Sunday night Mike and Chris were in the living room with their girlfriends, playing Scattergories and drinking a little wine in front of the fireplace. I removed the garlands from the stairs on Saturday, and Mike and A took the tree down Sunday afternoon, bagged it and put it into the garage. Now the couches are back facing each other in front of the fireplace, and with the velvet slipcovers, a red amaryllis on the front hall table and a trio of big ivory candles on the piano, the house looks like winter, but not like Christmas.
Taking down and putting away the decorations is always bittersweet for me. Putting them up, I find myself buoyed by the happy anticipation of the holiday ahead, but taking them down…there’s a bit of sadness in that, always. When I was a young mother this was no time for contemplation. There was barely time to catch my breath. There was a whirlwind of activity year round when my kids were young. Taking down and putting away Christmas decorations was simply something that had to be done because at the end of the month, Ali would have her birthday, and we’d be getting ready for that; then February brought Valentine’s Day; spring break came in March followed by Easter in late March or early April; A’s birthday in early April; the end of school in May; beginning of summer vacation in June; fireworks, picnics and perhaps a family trip to South Padre Island or Colorado in July; Mike and Chris' birthday and the start of school again in August; Labor Day and my birthday in September; Halloween in October; Kath’s birthday and Thanksgiving in November and voila…back to December and another Christmas. In addition, there were school open houses, music lessons, swimming lessons, band concerts, science fair projects, book fairs, volunteering, scouts, pets to care for, dinners with friends and family, rooms to paint, grass to cut, leaves to rake, grad school classes, papers to write…”A very rich life”, Aunt Mimi once said to me, and it turns out that she was quite right, although I barely had time to reflect on that comment when she made it.
Now I'm an empty nester, a thing that I’ve joked about, and yet in many ways it's no joke. Everyone who has children must eventually deal with having an empty nest. There's loneliness in having them gone, of course, but I think that one of the hardest things about being parents of young adults is that it forces us to redefine ourselves, yet again, just when we thought we had it figured out.
Because if I simply look at my calendar now, it’s not all that different from when I was a young mother. It’s true that it’s no longer filled with reminders of scout meetings and music lessons, but many of the events remain the same: Ali’s birthday will always be at the end of January; February 14th will continue to be Valentine’s Day, etc. It's not that the events themselves have changed, but my role in these events has changed considerably. And yet, to add to the confusion, in some ways my role is the same as ever. I'll always send Ali a gift for her birthday, because I'm her mother. But now that she's grown and not a child living under my roof, I don't spend January 29th scrambling to bake a cake for her, or making a late night run to the grocery store for flowers and croissants so she can have breakfast in bed on her birthday on the 30th.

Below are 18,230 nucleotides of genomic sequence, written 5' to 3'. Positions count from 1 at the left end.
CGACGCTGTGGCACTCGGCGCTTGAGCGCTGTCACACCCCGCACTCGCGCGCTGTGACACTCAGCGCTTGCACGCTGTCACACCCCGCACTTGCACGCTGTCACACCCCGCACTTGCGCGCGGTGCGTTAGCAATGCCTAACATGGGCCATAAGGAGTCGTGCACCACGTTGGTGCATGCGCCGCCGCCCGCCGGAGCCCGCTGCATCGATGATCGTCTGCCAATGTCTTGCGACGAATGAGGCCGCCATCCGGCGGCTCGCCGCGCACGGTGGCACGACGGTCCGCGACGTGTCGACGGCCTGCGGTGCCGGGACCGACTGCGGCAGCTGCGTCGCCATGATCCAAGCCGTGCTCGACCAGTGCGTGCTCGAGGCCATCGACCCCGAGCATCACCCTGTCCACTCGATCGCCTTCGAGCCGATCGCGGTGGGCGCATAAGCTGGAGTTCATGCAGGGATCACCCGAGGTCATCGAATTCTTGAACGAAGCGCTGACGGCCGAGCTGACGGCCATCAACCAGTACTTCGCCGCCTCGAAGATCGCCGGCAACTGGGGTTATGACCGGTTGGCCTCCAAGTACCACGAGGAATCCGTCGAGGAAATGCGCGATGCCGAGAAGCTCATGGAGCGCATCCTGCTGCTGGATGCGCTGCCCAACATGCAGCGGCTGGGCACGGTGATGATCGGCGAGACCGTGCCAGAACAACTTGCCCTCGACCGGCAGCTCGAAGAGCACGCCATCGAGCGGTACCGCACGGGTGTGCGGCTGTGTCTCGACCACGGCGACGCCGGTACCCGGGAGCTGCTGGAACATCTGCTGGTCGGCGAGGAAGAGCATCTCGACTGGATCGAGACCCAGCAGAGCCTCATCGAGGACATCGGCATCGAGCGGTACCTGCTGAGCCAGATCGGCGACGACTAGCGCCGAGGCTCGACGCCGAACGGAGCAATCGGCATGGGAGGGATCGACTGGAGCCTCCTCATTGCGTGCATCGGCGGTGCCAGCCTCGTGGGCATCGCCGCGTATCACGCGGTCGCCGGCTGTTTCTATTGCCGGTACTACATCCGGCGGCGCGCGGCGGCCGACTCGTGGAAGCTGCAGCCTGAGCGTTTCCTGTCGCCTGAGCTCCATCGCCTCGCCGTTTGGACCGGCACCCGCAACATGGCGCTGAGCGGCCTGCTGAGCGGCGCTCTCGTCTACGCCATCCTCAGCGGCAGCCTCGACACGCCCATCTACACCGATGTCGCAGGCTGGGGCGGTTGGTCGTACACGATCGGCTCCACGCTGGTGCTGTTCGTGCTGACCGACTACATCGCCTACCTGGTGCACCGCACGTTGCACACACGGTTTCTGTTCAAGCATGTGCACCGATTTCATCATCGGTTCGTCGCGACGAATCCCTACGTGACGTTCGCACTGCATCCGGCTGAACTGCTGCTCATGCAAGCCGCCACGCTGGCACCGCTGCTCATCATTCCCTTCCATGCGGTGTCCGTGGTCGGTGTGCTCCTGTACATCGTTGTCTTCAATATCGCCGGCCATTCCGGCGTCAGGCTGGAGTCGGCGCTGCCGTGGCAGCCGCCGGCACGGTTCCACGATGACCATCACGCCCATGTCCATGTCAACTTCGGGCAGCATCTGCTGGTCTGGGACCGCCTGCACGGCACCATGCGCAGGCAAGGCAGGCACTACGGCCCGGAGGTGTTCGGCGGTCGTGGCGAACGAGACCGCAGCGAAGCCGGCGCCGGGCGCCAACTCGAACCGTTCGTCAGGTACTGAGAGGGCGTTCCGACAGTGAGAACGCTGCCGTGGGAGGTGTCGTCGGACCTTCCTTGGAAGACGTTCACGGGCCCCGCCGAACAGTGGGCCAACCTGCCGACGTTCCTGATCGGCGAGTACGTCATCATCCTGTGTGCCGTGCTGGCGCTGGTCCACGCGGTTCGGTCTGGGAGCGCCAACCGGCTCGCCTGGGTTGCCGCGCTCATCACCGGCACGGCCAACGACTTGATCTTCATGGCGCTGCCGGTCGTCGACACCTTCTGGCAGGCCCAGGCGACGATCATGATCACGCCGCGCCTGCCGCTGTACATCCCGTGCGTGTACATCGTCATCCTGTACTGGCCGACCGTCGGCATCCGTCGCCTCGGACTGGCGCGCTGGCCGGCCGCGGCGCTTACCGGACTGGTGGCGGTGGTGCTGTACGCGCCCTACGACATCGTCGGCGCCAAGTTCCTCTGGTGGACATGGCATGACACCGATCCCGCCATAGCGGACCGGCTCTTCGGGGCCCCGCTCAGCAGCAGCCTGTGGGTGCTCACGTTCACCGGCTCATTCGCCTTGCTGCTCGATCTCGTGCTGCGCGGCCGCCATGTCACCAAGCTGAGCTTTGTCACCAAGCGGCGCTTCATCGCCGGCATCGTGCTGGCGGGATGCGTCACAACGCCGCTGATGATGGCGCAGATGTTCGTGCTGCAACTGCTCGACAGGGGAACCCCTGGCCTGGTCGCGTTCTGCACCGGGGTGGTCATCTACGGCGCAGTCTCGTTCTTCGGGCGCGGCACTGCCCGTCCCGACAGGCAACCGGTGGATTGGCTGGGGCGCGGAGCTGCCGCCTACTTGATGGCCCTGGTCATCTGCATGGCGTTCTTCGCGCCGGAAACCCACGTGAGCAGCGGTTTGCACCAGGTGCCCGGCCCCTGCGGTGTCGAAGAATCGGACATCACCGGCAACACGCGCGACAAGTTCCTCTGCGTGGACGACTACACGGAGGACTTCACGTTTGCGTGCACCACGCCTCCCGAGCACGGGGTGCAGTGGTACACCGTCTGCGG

When our children are young, our role as parents is clearly defined: we're simply counted on to take care of everything, in all situations. Hungry? Cold? Scared? Kid down the block bothering you? Want new skates? Who do you turn to? But as our children grow up that changes. We're still Mom and Dad, but we're no longer primary, and although that may be a bitter pill to swallow at times, it's absolutely essential to accept it. It's the goal of having children, after all, or should be: to raise them to the point that they are able to be successful in making their way in the world without us.
I was reminded how my role has changed on Saturday, when six of us were going to the DMA to see the Tut exhibit. I’d planned and organized that outing the same way that I’ve planned activities for my family my entire life, including going online and buying and printing out the tickets. But when it came time to drive to the exhibit, I was reminded that things have changed: it's no longer essential that I, as their mother, drive them anywhere. There were six of us going to the DMA, but my car seats just five, so we had to take two cars. Mike and Chris immediately opted to drive together with Brooke and Stephanie, leaving A and me to drive together in my car. There is some grace to be had in having a partner with whom to share this transition, and, happily for me, that applies even though we’re divorced. I looked at A and smiled in amusement: “You realize, we’re now officially The Old People,” I said, and I added, “How did that happen?” I remember, like it was yesterday, when we were The Young People, and like Mike and Chris, there was absolutely no question that we’d have preferred to drive with our friends rather than with our parents. Ah, well, the more things change, and all that.
There are people who aren't able to make this transition, who become bitter. I don’t want to be one of them. I want to grow old gracefully, and to move on with a sense of adventure, and my sense of humor intact, into the new roles that await me as time goes by.
Longfellow described it eloquently, in one of my favorite poems (Morituri Salutamus):
Shall we sit idly down and say
The night hath come; it is no longer day?
The night hath not yet come; we are not quite
Cut off from labor by failing light;
For age is opportunity no less
Than youth itself, though in another dress,
And as the evening twilight fades away
The sky is filled with stars, invisible by day.